Raucous cheers, hearty applause and joyful tears greeted the first graduating Padres Unidos class as they marched into St. Margaret’s Episcopal Church, San Juan Capistrano, to receive well-deserved diplomas.

The graduates — preschoolers and parents alike — had completed school readiness programs and parenting skills classes, respectively, and the moment’s significance was palpable.

Rosario Galeana translated the sight of preschoolers in black caps and red gowns into a charge to proud parents to “match” the present image with that of an eventual university graduation. “This is only the beginning of a long distance for your kids and you,” she told them at the late May graduation ceremony.

A parent graduate agreed, offering up spontaneous gratitude while receiving her certificate: “Thank you for helping our children in all areas of their lives. This planet, this world, needs better parents; we are making better children and a better world.”

A nonprofit agency, Padres Unidos aids low-income Spanish-speaking families in Orange County with a variety of services, according to Martha Patarroyo, agency supervisor at the San Juan Capistrano church’s site.

“We do outreach in the community, we go house- by-house and invite parents to come to this program, where children can learn and be at the same level, sometimes a little higher, than kids going five days a week to school,” she said. “We empower families to embrace their kids.”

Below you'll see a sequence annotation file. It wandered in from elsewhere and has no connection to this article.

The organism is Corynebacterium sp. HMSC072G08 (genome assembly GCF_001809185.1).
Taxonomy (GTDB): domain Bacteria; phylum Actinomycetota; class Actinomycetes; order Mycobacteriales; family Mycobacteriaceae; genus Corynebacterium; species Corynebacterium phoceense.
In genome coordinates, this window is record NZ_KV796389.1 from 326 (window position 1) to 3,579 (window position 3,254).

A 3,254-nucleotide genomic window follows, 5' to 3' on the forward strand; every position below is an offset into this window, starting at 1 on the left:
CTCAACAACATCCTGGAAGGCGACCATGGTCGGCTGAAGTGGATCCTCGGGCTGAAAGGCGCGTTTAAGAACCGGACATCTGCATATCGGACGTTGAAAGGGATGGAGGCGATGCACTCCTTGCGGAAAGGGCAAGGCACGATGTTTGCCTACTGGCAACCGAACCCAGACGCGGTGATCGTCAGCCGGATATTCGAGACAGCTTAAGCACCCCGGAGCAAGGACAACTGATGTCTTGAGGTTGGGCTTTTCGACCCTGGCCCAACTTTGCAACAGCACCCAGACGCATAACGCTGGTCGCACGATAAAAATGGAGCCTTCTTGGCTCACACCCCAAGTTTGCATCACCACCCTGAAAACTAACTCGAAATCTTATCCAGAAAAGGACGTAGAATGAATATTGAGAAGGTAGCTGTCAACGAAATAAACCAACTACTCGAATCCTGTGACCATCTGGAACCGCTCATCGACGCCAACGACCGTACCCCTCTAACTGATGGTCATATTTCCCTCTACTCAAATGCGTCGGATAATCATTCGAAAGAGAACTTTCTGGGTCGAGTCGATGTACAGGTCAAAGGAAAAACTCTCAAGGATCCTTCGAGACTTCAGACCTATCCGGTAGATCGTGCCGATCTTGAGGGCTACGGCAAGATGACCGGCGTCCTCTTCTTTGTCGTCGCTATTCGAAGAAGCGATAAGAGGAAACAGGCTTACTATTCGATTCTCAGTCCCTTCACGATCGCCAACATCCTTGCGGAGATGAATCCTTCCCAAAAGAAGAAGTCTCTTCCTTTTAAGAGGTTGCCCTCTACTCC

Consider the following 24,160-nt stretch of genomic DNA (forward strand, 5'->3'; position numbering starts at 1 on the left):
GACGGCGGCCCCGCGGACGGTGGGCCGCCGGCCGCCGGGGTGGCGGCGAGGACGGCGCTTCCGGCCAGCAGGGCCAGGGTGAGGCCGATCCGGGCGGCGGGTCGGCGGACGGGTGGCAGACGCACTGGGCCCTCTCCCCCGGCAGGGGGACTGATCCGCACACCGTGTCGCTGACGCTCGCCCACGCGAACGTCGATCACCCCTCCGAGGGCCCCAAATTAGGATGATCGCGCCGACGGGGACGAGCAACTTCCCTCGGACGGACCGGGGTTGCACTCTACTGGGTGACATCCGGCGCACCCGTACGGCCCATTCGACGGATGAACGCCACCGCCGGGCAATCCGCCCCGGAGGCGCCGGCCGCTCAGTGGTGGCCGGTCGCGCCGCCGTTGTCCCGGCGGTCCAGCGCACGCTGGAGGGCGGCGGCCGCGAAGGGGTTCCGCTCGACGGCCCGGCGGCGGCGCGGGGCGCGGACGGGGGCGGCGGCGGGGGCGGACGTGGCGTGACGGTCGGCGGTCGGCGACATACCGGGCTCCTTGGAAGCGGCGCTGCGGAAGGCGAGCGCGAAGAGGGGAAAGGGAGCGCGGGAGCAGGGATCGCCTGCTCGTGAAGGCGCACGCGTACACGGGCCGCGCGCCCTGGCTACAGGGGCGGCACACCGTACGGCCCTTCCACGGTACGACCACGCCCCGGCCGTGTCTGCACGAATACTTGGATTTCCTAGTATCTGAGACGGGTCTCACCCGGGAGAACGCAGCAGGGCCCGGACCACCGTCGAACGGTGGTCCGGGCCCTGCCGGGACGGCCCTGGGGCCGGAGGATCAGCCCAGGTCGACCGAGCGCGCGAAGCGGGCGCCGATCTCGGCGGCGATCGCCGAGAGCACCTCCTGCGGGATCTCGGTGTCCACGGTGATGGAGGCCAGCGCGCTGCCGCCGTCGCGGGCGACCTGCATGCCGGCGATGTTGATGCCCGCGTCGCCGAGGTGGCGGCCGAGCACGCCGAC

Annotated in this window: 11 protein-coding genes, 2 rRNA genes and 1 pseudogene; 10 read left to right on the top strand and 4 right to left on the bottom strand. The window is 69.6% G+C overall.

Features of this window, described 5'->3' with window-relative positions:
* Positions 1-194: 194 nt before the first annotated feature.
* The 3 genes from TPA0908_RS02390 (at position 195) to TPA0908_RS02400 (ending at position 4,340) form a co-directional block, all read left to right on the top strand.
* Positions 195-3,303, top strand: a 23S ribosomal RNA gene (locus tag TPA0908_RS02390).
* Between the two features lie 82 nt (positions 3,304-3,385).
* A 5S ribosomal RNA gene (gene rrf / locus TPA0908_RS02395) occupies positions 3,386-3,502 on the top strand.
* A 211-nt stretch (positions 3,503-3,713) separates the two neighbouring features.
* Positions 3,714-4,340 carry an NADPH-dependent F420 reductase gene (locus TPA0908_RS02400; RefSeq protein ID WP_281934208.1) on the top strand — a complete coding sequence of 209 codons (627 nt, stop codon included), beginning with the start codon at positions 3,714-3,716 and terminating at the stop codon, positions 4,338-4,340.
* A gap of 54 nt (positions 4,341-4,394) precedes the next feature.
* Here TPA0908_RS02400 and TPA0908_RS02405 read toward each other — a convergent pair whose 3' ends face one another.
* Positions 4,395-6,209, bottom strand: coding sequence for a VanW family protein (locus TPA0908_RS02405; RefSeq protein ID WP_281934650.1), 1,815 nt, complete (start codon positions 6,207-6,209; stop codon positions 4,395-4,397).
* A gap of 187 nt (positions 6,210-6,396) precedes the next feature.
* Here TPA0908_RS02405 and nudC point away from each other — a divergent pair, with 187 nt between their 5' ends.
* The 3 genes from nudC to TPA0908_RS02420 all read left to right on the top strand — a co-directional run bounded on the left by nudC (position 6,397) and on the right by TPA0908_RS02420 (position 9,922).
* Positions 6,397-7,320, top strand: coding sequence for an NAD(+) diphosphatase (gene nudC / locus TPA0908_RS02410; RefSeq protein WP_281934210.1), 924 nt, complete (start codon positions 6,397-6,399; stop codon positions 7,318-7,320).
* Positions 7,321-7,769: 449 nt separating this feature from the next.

The program, begun in 1999, works with community partners. St. Margaret’s had helped to sponsor it at another location for two years but this year provided space, hosting the church’s first graduating class, according to the Rev. Canon Robert Edwards, rector.
Padres Unidos teachers and volunteers bring all the materials and supplies with them for the once-weekly classes. They set up and, at the end of the day, take everything with them.

“This is an amazing program, I could see this being done at churches all over the diocese,” Edwards said.

The program was so popular it doubled in size, from 30 to 60 students during the school year and in the next session, will expand from one to two days weekly, he said.

‘Successful families, successful communities’

Padres Unidos board chair Sam Corliss, a St. Margaret’s parishioner, said the program works to build communities by involving parents in their children’s education, “recognizing they are the child’s first teacher.”

Patarroyo agreed. “We really work with families to learn the importance of education, and being involved with their kids and to make rules and consequences according to the family’s values and needs,” she said.

“For example, we teach them that the most important treasure is the way they distribute their day and how to take time with family, that what is really important is time with family and kids.”

Padres Unidos offers a program for mothers and young children ages 2 to 3-1/2 where, through play and other activities, the moms “help the children develop socially.” Another component is the school readiness program, for children 3-1/2 to 5 years old.